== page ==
Monday, 20 August 2012

Curves are In this Season - part one

In software such as Recorder 6, you can plot seasonal patterns in records of a species. But what if you want more flexibility over what records are included or to display species phenology (phenology is the change in the timing of natural events)? You could while away a PhD exploring data in this way with all kinds of different methods (well, I could) but I thought I'd blog about some graphs I made to illustrate a talk on dragonflies given by the Cumbria odonata recorder at Carlisle Natural History Society earlier this year. This isn't a detailed how-to guide, more an attempt at "inspiration"...

© Cumbria Biodiversity Data Centre

There are a few key things you need to do. Firstly, select the records you are going to use. For example, in this case I was looking at an adult flight period, so after exporting all the Cumbrian records of Large Red Damselfly from the CBDC Recorder 6 database to a spreadsheet, I did some work in Excel to filter out any non-adult records using the "record type" field; measurement fields; comments field etc. As I was interested in flight periods, I also needed to throw out records with vague dates such as July 2011 or Summer 2010: records with vague dates are useful for distribution maps, but not for phenology.

My aim was to see if there was any hint in the Cumbrian records of phenological change for this species. Now at this point I'd like to make clear that these were anecdotal presence records collected by lots of different people in lots of ways - and so a huge pinch of salt is needed. e.g Some recorders may be sending in their first and last sightings of each species only, making the recording pattern unrelated to the population pattern (well not unrelated but you know what I mean!).
Proper phenological studies (like the wonderful work by Tim Sparks and colleagues) usually use monitoring data with known sampling methods or take into account recording biases that may be involved. However, for a geeky person like me it is still fun to take a quick look at the data we have and see if it seems to contain any patterns - without judging whether this is due to real ecological change or just methodological change/recording biases.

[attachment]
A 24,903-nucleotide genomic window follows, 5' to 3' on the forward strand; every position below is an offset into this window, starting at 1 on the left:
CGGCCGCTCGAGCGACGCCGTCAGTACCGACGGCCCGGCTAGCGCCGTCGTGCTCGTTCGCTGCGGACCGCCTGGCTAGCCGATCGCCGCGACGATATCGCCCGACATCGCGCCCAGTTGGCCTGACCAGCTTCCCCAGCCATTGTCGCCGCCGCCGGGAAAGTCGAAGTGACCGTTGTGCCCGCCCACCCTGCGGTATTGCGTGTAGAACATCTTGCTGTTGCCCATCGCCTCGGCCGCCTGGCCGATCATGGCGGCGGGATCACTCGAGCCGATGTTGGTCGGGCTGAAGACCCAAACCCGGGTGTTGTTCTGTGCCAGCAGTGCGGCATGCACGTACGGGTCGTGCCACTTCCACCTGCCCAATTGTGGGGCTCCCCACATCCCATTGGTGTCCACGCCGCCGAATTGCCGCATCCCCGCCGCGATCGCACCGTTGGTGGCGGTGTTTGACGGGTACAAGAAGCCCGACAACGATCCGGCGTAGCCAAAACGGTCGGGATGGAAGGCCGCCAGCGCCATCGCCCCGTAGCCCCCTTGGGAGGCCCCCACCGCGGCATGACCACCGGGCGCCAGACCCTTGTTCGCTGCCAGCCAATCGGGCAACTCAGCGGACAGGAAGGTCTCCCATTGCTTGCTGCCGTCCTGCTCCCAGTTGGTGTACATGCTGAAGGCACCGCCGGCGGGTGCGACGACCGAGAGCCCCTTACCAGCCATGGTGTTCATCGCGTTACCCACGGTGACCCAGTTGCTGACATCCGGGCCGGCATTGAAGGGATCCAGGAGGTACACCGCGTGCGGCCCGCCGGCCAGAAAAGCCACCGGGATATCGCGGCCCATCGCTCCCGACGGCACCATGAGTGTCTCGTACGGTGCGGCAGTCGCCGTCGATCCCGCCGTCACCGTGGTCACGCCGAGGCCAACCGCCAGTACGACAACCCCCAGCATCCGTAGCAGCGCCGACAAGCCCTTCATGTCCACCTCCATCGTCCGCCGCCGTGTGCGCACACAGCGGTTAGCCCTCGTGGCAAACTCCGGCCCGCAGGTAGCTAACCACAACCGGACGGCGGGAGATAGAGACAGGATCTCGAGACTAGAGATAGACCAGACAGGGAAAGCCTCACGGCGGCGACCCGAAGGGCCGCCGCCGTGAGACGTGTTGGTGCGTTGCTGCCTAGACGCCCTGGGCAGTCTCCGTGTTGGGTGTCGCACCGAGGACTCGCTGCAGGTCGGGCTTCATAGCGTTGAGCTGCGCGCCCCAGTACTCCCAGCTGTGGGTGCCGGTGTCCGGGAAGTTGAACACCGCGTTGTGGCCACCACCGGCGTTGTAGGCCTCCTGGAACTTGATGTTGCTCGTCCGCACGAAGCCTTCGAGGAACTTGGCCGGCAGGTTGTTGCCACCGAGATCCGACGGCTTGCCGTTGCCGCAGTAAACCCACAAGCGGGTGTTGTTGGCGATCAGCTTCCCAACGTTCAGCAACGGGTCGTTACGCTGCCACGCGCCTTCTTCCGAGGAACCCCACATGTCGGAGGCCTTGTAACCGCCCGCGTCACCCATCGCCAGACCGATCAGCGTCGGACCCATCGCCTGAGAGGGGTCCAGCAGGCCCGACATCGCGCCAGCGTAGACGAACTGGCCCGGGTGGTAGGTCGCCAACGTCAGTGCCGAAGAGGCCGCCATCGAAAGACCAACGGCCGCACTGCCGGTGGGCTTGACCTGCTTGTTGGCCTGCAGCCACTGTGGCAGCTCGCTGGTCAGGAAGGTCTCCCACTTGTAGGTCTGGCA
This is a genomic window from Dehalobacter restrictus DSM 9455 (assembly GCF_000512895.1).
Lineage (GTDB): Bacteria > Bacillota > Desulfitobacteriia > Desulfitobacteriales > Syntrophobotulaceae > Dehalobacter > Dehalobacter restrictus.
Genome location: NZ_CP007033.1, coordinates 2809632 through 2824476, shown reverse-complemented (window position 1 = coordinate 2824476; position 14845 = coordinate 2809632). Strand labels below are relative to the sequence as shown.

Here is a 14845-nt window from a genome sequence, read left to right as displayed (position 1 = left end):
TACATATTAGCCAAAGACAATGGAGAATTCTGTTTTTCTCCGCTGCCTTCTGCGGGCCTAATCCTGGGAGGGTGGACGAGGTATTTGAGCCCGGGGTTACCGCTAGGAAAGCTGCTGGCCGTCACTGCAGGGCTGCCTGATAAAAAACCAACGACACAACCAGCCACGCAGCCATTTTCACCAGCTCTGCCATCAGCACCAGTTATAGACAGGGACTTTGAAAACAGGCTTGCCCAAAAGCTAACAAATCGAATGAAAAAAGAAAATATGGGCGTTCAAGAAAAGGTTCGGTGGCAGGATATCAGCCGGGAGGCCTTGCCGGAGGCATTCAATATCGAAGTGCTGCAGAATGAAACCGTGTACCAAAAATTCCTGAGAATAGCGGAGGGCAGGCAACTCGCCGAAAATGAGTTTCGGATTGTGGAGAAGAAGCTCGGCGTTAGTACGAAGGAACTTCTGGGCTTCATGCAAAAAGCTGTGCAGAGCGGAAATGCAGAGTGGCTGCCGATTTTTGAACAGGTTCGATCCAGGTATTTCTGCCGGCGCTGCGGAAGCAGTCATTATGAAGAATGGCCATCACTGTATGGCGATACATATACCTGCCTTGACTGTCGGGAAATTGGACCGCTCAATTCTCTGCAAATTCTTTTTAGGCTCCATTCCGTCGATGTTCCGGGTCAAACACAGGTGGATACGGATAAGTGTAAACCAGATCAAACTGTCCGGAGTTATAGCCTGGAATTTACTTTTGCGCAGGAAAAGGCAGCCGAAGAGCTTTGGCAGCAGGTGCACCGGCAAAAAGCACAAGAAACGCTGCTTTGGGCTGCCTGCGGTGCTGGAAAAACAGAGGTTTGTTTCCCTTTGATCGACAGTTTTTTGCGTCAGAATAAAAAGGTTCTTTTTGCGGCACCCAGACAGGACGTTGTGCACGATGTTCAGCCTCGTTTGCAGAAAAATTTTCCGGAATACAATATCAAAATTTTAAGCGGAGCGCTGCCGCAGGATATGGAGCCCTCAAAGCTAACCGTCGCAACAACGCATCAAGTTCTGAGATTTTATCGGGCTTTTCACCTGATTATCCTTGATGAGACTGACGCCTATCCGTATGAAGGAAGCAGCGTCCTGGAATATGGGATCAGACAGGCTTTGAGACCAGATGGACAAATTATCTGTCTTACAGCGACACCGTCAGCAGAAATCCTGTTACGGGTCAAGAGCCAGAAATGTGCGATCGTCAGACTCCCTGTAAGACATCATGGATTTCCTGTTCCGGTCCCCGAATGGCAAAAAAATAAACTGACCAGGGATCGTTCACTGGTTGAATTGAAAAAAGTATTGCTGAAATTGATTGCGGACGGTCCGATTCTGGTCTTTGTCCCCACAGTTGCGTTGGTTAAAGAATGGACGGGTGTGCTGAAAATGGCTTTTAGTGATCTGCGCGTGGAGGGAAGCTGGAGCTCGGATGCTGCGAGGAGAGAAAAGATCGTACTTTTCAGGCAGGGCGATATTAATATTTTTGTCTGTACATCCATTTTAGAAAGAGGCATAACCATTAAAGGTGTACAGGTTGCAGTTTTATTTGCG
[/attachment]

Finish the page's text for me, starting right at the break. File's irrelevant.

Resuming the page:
I needed to derive some information from the dates of the records. I used the Excel function WEEKNUM to get the week number of every record date and the YEAR function to get the year of the record. There is no reason you couldn't use the day of the year instead if you wanted, instead of grouping to week.

Because I was interested in patterns over time, I also put each record in a decade group - again, an arbitrary decision. I did this in Excel using a pivot table with year as the Row, week as the Column, count of year as the Data and then grouping year into decades. As pre-1980 records are sparser I copied and pasted the results (as values) into another worksheet and summed all the historical decades. I then worked out the percentage of the total records in each decade group that had occurred each week.

I could now turn the bottom table into a bar chart in Excel - and this is as far I was going to go. But then someone pointed out that this was all a bit busy and hard to interpret and curves would be much easier on the eye - it was time to turn to some stats software…*

© Cumbria Biodiversity Data Centre
*although you could have a go in Excel if you really really wanted.

And as a reward for staying to the end of part one, here is a pretty picture of the damsel in question:
(c) Thomas Bresson CC BY 2.0 Flickr

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